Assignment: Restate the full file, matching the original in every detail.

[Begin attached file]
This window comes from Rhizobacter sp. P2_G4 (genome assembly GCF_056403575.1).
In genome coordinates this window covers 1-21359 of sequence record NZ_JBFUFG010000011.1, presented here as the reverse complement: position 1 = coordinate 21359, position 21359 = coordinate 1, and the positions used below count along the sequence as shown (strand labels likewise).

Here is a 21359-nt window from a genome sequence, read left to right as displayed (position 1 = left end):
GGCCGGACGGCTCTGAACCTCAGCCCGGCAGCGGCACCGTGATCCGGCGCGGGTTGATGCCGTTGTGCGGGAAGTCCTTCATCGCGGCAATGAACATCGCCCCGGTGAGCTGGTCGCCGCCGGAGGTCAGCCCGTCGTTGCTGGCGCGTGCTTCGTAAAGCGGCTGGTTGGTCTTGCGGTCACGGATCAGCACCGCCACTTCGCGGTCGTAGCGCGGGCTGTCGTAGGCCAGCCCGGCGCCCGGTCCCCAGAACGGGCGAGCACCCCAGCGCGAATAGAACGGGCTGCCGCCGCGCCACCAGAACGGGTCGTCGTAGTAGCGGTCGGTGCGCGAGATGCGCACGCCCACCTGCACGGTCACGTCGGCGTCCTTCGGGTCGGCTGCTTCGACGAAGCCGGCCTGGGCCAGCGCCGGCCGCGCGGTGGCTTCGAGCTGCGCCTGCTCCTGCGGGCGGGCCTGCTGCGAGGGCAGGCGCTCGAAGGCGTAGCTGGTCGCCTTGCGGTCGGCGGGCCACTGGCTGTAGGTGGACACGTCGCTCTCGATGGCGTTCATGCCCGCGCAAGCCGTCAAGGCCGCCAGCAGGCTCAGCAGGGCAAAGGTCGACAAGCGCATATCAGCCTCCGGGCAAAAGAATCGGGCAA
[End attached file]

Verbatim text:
This window comes from Rhizobacter sp. P2_G4 (genome assembly GCF_056403575.1).
In genome coordinates this window covers 1-21359 of sequence record NZ_JBFUFG010000011.1, presented here as the reverse complement: position 1 = coordinate 21359, position 21359 = coordinate 1, and the positions used below count along the sequence as shown (strand labels likewise).

Here is a 21359-nt window from a genome sequence, read left to right as displayed (position 1 = left end):
GGCCGGACGGCTCTGAACCTCAGCCCGGCAGCGGCACCGTGATCCGGCGCGGGTTGATGCCGTTGTGCGGGAAGTCCTTCATCGCGGCAATGAACATCGCCCCGGTGAGCTGGTCGCCGCCGGAGGTCAGCCCGTCGTTGCTGGCGCGTGCTTCGTAAAGCGGCTGGTTGGTCTTGCGGTCACGGATCAGCACCGCCACTTCGCGGTCGTAGCGCGGGCTGTCGTAGGCCAGCCCGGCGCCCGGTCCCCAGAACGGGCGAGCACCCCAGCGCGAATAGAACGGGCTGCCGCCGCGCCACCAGAACGGGTCGTCGTAGTAGCGGTCGGTGCGCGAGATGCGCACGCCCACCTGCACGGTCACGTCGGCGTCCTTCGGGTCGGCTGCTTCGACGAAGCCGGCCTGGGCCAGCGCCGGCCGCGCGGTGGCTTCGAGCTGCGCCTGCTCCTGCGGGCGGGCCTGCTGCGAGGGCAGGCGCTCGAAGGCGTAGCTGGTCGCCTTGCGGTCGGCGGGCCACTGGCTGTAGGTGGACACGTCGCTCTCGATGGCGTTCATGCCCGCGCAAGCCGTCAAGGCCGCCAGCAGGCTCAGCAGGGCAAAGGTCGACAAGCGCATATCAGCCTCCGGGCAAAAGAATCGGGCAA